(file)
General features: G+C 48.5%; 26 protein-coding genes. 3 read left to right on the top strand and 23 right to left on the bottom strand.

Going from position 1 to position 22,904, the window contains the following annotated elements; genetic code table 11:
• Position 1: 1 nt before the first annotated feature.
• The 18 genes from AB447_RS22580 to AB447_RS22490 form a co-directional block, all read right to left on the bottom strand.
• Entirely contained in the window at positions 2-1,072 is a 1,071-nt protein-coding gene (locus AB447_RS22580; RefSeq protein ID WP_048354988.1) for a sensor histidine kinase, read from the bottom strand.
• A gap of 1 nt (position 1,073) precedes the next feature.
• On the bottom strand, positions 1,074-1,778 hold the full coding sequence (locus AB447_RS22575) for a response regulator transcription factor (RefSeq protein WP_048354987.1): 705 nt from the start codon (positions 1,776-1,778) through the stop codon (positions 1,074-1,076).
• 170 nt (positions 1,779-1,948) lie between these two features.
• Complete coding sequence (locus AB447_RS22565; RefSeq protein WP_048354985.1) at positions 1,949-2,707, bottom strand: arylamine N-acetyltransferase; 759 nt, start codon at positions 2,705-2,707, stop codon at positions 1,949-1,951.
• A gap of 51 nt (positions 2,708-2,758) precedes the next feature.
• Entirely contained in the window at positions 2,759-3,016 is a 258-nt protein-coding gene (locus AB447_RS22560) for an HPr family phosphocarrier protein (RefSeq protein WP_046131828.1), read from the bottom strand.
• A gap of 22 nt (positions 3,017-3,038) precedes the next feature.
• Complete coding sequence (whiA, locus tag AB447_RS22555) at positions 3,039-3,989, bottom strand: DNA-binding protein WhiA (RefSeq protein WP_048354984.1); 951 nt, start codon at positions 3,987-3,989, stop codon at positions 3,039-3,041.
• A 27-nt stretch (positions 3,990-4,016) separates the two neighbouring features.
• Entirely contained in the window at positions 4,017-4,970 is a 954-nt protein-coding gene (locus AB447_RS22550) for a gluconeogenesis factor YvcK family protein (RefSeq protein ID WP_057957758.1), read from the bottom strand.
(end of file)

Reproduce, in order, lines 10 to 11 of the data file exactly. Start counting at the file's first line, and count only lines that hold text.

• A gap of 51 nt (positions 2,708-2,758) precedes the next feature.
• Entirely contained in the window at positions 2,759-3,016 is a 258-nt protein-coding gene (locus AB447_RS22560) for an HPr family phosphocarrier protein (RefSeq protein WP_046131828.1), read from the bottom strand.